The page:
There’s an incredible hubris associated with the idea that “rational” people will agree on what constitutes good policy or even the good, that this is a thing that can be rationally derived. Like a lot of Americans (Americans are especially guilty of this) it took me a long time to understand how wrong this is, what a strong (colonial, orientalist) bias this is. When we say “deep down, we’re all the same” what we mean is “Deep down we’re all white.” It is incredibly insulting to think that someone who has the same facts and has come to a different conclusion “just doesn’t understand” or “needs more education” or “must be taught to think rationally.”
I was driving in Iraq a few years ago with a black special operations officer, my chief in this instance. We passed a pickup truck full of Iraqi Police. And I said, “Reminds me of home. It’s nice to know that, deep down, we’re all crackers.” And he turned to me and made eye contact because he was about to say something important: “No. We’re not.”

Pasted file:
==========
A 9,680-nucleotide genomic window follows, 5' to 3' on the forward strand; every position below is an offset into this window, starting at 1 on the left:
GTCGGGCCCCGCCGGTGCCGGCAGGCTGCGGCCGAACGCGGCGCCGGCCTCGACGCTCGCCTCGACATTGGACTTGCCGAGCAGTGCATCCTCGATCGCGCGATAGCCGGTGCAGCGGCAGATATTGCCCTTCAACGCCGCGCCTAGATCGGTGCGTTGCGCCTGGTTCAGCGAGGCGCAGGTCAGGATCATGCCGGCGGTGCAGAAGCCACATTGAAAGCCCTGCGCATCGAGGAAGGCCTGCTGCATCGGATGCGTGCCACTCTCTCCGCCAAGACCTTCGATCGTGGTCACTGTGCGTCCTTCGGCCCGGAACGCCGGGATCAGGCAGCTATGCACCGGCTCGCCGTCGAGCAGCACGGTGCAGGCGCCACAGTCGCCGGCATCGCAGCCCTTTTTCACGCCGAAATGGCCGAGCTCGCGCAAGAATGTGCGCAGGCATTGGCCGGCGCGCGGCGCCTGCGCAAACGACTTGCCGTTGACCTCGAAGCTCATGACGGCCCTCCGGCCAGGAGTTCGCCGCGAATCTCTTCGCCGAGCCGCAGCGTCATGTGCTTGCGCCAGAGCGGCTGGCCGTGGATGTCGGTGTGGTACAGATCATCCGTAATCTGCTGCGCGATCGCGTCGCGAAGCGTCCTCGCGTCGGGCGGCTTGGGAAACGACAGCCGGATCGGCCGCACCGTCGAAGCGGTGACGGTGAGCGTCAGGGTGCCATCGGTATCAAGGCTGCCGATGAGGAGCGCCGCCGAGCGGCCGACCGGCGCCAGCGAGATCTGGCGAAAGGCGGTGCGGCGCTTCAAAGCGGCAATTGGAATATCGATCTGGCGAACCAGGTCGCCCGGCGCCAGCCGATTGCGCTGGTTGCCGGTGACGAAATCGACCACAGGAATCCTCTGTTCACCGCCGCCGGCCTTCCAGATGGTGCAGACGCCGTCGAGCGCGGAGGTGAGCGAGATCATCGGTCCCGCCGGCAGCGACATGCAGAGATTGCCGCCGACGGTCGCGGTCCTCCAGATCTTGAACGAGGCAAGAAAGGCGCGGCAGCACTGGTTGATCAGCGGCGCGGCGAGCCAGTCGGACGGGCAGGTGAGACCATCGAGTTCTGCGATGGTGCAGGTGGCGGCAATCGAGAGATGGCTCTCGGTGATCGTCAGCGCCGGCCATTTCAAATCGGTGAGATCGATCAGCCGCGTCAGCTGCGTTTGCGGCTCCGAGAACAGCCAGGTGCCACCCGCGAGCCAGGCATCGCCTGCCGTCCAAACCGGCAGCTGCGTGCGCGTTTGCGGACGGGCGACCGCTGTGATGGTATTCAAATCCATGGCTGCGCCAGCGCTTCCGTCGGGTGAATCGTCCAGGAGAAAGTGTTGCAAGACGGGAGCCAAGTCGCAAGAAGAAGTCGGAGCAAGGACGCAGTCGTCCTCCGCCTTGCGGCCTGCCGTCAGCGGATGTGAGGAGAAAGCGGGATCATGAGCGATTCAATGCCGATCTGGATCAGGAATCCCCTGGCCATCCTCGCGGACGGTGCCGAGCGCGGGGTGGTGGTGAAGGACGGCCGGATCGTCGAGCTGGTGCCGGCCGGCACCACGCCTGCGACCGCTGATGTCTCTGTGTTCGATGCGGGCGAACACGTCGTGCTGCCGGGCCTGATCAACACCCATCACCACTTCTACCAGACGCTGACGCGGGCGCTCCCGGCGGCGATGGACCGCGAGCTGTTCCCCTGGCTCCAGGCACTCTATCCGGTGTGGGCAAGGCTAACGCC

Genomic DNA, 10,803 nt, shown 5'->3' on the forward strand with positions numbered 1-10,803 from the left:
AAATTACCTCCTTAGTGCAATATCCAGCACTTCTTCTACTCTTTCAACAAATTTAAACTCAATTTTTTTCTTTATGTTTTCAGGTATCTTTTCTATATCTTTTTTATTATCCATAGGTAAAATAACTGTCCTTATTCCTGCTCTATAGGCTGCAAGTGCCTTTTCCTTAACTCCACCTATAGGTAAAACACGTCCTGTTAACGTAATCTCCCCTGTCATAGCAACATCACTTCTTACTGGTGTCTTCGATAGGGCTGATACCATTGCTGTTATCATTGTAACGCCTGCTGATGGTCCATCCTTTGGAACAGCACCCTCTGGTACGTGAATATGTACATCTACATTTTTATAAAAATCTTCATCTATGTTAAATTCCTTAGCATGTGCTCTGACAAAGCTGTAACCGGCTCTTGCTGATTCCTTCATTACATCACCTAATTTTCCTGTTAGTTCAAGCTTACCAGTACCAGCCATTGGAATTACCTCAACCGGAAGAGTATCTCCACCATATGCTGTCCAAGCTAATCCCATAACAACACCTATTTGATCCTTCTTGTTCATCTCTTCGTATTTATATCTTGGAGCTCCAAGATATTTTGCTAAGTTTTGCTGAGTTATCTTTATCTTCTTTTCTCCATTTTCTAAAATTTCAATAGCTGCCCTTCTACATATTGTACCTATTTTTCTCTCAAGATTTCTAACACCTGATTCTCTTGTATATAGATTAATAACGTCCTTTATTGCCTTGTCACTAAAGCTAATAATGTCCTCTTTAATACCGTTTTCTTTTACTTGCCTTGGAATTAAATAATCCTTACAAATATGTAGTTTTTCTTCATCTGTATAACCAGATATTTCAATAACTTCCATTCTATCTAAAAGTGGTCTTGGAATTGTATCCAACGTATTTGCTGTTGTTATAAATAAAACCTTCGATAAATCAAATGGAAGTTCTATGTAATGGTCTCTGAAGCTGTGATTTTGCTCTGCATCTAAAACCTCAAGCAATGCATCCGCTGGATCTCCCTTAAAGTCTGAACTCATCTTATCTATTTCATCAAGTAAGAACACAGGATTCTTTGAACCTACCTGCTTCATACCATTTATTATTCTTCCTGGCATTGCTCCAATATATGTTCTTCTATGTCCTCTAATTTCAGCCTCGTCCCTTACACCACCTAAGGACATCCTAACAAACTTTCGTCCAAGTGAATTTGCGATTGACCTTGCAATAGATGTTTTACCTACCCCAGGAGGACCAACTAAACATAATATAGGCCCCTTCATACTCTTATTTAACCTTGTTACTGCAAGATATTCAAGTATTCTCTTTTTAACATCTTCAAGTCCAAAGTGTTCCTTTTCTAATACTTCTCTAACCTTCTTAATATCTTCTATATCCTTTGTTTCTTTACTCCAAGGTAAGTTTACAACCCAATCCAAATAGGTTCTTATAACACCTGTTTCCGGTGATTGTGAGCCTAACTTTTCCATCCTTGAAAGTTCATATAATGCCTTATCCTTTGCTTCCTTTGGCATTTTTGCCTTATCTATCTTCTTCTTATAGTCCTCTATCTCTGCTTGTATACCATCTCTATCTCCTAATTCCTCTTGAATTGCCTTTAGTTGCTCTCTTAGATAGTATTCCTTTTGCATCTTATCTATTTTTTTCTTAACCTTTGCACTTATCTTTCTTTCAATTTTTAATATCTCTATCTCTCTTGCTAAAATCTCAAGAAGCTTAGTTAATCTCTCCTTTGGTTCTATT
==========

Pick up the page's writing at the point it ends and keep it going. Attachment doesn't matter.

It took me a long time to accept and understand that my Muslim and Christian friends weren’t well-meaning but irrational, holding similar but _defective_ versions of my own worldview. My values, my beliefs about what constitutes the good life, what constitutes justice are (and, as a New Atheist, were) based on the same (shaky) philosophical ground as my Christian, Muslim or Humanist friends. Humanism is awesome, but there’s real danger any time someone erroneously imprints their particular (entirely subjective) values with the weight of science. That’s exactly what happened in the West at the start of the 20th century with such terrible results and it’s this exact philosophical sloppiness that Tyson is engaging in here. We’ve been down this road before. Many times. It ends poorly.